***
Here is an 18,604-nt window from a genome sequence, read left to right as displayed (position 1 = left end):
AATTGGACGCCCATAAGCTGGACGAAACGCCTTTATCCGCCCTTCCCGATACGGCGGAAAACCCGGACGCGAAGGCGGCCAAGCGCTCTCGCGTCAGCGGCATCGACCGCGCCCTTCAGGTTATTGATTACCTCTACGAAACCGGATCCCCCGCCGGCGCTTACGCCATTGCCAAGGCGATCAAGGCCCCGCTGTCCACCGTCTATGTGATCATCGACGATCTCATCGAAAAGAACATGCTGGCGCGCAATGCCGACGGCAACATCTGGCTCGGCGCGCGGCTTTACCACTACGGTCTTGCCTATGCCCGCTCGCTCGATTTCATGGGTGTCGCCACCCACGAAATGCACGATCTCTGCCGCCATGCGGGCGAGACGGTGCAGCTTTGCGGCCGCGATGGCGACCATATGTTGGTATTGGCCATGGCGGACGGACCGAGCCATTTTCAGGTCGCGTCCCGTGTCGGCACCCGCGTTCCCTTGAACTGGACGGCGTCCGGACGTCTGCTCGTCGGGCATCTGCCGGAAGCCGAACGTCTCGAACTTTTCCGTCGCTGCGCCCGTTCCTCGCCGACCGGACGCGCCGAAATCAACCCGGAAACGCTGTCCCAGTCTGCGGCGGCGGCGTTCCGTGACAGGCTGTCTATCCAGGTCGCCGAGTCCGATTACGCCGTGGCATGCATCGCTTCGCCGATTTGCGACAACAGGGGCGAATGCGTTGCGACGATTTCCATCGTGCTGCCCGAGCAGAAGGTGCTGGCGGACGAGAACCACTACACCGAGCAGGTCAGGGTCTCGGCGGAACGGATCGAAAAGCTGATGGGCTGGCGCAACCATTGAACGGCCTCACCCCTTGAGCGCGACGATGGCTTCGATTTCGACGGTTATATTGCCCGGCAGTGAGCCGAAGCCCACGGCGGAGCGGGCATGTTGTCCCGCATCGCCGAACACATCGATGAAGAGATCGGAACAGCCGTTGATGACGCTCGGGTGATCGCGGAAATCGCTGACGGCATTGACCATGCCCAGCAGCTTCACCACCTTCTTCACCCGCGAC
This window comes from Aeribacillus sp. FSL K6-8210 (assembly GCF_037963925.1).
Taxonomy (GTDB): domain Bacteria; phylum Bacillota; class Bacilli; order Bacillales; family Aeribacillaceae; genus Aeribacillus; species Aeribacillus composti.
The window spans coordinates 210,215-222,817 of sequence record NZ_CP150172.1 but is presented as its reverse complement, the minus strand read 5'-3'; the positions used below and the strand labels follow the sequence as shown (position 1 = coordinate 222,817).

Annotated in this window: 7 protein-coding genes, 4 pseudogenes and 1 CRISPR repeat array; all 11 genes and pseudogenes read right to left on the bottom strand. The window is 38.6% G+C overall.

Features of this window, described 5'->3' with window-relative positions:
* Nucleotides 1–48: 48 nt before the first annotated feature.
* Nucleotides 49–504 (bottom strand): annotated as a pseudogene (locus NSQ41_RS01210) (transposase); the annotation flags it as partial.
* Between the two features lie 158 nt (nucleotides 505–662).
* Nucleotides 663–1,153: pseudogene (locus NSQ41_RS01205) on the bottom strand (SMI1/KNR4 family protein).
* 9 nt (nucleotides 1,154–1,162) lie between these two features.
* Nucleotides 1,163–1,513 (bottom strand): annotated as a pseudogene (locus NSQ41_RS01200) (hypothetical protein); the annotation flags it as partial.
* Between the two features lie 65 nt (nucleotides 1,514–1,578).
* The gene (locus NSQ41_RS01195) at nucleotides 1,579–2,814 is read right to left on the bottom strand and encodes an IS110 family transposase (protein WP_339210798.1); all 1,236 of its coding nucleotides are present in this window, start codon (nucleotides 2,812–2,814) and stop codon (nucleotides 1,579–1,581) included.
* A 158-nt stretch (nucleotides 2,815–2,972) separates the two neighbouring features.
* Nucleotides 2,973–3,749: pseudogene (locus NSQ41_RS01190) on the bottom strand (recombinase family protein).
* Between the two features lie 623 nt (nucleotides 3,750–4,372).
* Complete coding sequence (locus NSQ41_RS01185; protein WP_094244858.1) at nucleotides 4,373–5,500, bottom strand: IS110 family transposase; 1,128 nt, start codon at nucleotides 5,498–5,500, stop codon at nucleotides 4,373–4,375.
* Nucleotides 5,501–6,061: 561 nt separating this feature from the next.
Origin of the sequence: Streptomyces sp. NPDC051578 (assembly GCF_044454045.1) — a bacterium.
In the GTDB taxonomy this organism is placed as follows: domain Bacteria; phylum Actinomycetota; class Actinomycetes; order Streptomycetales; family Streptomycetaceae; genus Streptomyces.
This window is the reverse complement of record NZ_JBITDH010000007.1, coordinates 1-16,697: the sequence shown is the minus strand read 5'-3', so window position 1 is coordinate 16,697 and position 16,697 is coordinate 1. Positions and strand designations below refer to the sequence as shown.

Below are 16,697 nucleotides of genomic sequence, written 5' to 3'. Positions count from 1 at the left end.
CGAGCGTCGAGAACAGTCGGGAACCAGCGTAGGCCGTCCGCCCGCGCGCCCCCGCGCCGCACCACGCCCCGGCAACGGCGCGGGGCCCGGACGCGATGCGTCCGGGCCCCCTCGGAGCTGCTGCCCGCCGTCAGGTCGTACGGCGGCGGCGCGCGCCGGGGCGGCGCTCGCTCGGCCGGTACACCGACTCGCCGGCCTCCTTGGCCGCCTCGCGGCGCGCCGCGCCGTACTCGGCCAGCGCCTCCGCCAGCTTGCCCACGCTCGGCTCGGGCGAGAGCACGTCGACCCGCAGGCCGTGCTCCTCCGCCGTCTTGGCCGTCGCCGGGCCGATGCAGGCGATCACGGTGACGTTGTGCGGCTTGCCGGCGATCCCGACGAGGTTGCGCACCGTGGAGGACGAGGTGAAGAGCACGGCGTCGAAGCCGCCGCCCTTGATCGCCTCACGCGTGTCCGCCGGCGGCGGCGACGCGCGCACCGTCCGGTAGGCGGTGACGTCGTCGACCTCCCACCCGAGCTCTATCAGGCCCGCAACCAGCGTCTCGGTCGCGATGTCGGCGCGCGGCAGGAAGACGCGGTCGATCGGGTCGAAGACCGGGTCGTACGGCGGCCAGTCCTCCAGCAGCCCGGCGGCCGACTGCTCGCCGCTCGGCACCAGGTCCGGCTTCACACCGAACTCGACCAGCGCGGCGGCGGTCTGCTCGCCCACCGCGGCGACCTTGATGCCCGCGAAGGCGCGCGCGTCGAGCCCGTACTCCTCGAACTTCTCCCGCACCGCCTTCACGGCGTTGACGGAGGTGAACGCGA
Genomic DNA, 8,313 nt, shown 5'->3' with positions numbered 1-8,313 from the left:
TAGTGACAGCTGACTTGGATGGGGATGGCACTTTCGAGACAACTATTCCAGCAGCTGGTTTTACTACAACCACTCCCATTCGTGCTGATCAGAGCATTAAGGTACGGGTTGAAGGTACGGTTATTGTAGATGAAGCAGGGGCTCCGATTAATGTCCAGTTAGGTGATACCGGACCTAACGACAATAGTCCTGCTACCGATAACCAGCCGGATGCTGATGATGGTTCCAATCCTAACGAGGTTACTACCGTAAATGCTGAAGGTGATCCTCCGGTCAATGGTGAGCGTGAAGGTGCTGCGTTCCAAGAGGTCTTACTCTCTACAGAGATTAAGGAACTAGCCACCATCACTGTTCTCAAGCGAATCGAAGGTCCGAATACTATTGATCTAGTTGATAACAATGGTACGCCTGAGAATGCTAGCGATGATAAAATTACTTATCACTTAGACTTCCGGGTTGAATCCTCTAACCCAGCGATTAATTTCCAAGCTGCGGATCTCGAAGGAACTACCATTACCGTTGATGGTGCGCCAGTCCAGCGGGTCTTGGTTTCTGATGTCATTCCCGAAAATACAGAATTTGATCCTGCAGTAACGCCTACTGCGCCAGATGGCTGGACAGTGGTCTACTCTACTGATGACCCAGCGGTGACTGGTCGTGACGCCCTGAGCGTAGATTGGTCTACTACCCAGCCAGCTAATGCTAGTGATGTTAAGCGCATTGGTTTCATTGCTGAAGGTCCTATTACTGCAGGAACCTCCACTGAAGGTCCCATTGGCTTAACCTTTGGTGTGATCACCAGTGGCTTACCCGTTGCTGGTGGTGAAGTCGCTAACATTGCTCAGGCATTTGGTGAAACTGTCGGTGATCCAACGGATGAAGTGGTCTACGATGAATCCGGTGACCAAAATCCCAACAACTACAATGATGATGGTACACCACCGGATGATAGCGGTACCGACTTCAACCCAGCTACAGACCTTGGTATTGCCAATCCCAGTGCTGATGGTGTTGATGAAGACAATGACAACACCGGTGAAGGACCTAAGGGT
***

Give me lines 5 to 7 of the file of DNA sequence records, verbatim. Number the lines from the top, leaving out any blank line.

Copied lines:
The window spans coordinates 210,215-222,817 of sequence record NZ_CP150172.1 but is presented as its reverse complement, the minus strand read 5'-3'; the positions used below and the strand labels follow the sequence as shown (position 1 = coordinate 222,817).

Annotated in this window: 7 protein-coding genes, 4 pseudogenes and 1 CRISPR repeat array; all 11 genes and pseudogenes read right to left on the bottom strand. The window is 38.6% G+C overall.

Features of this window, described 5'->3' with window-relative positions: